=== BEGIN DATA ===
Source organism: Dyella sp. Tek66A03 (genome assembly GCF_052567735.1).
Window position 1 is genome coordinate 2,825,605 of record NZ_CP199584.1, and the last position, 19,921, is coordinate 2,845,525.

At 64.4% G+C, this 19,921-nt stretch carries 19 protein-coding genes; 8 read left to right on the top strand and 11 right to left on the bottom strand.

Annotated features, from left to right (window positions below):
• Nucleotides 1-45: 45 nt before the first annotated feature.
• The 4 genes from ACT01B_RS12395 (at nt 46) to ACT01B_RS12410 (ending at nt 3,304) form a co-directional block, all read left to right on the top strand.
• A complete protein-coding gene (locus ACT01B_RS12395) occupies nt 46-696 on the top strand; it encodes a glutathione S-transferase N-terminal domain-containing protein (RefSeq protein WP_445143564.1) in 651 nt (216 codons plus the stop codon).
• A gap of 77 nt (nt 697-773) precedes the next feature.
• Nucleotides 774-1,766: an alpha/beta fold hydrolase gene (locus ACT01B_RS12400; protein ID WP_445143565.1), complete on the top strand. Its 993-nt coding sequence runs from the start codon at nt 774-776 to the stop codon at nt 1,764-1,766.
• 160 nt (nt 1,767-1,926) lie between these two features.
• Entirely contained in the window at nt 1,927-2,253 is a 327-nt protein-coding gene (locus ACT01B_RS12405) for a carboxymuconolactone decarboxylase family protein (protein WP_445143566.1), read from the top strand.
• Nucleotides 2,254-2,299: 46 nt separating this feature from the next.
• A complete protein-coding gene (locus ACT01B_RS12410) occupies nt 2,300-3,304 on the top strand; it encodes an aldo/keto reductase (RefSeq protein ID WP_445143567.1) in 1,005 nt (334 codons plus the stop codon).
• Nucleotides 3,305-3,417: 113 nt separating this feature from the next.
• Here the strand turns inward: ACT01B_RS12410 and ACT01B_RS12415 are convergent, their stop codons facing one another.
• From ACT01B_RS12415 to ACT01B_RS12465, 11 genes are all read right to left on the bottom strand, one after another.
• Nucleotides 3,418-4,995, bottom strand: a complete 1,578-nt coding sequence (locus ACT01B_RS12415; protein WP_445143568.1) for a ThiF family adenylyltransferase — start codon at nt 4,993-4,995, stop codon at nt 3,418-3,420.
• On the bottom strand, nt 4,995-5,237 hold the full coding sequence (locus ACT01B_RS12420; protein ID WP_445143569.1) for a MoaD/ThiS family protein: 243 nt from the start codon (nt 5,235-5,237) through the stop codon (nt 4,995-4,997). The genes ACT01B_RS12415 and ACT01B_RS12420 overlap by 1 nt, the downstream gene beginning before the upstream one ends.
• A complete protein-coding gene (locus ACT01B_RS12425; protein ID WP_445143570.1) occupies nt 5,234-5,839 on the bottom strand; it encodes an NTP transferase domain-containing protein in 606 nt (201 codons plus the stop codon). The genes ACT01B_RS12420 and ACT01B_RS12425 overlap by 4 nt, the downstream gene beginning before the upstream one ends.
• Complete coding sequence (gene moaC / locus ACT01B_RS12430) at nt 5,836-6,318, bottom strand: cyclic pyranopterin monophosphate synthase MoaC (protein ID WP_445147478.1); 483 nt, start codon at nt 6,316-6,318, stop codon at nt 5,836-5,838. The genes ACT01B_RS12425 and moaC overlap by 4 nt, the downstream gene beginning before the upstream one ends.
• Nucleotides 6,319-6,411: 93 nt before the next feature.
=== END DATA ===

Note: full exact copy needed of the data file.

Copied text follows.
Source organism: Dyella sp. Tek66A03 (genome assembly GCF_052567735.1).
Window position 1 is genome coordinate 2,825,605 of record NZ_CP199584.1, and the last position, 19,921, is coordinate 2,845,525.

At 64.4% G+C, this 19,921-nt stretch carries 19 protein-coding genes; 8 read left to right on the top strand and 11 right to left on the bottom strand.

Annotated features, from left to right (window positions below):
• Nucleotides 1-45: 45 nt before the first annotated feature.
• The 4 genes from ACT01B_RS12395 (at nt 46) to ACT01B_RS12410 (ending at nt 3,304) form a co-directional block, all read left to right on the top strand.
• A complete protein-coding gene (locus ACT01B_RS12395) occupies nt 46-696 on the top strand; it encodes a glutathione S-transferase N-terminal domain-containing protein (RefSeq protein WP_445143564.1) in 651 nt (216 codons plus the stop codon).
• A gap of 77 nt (nt 697-773) precedes the next feature.
• Nucleotides 774-1,766: an alpha/beta fold hydrolase gene (locus ACT01B_RS12400; protein ID WP_445143565.1), complete on the top strand. Its 993-nt coding sequence runs from the start codon at nt 774-776 to the stop codon at nt 1,764-1,766.
• 160 nt (nt 1,767-1,926) lie between these two features.
• Entirely contained in the window at nt 1,927-2,253 is a 327-nt protein-coding gene (locus ACT01B_RS12405) for a carboxymuconolactone decarboxylase family protein (protein WP_445143566.1), read from the top strand.
• Nucleotides 2,254-2,299: 46 nt separating this feature from the next.
• A complete protein-coding gene (locus ACT01B_RS12410) occupies nt 2,300-3,304 on the top strand; it encodes an aldo/keto reductase (RefSeq protein ID WP_445143567.1) in 1,005 nt (334 codons plus the stop codon).
• Nucleotides 3,305-3,417: 113 nt separating this feature from the next.
• Here the strand turns inward: ACT01B_RS12410 and ACT01B_RS12415 are convergent, their stop codons facing one another.
• From ACT01B_RS12415 to ACT01B_RS12465, 11 genes are all read right to left on the bottom strand, one after another.
• Nucleotides 3,418-4,995, bottom strand: a complete 1,578-nt coding sequence (locus ACT01B_RS12415; protein WP_445143568.1) for a ThiF family adenylyltransferase — start codon at nt 4,993-4,995, stop codon at nt 3,418-3,420.
• On the bottom strand, nt 4,995-5,237 hold the full coding sequence (locus ACT01B_RS12420; protein ID WP_445143569.1) for a MoaD/ThiS family protein: 243 nt from the start codon (nt 5,235-5,237) through the stop codon (nt 4,995-4,997). The genes ACT01B_RS12415 and ACT01B_RS12420 overlap by 1 nt, the downstream gene beginning before the upstream one ends.
• A complete protein-coding gene (locus ACT01B_RS12425; protein ID WP_445143570.1) occupies nt 5,234-5,839 on the bottom strand; it encodes an NTP transferase domain-containing protein in 606 nt (201 codons plus the stop codon). The genes ACT01B_RS12420 and ACT01B_RS12425 overlap by 4 nt, the downstream gene beginning before the upstream one ends.
• Complete coding sequence (gene moaC / locus ACT01B_RS12430) at nt 5,836-6,318, bottom strand: cyclic pyranopterin monophosphate synthase MoaC (protein ID WP_445147478.1); 483 nt, start codon at nt 6,316-6,318, stop codon at nt 5,836-5,838. The genes ACT01B_RS12425 and moaC overlap by 4 nt, the downstream gene beginning before the upstream one ends.
• Nucleotides 6,319-6,411: 93 nt before the next feature.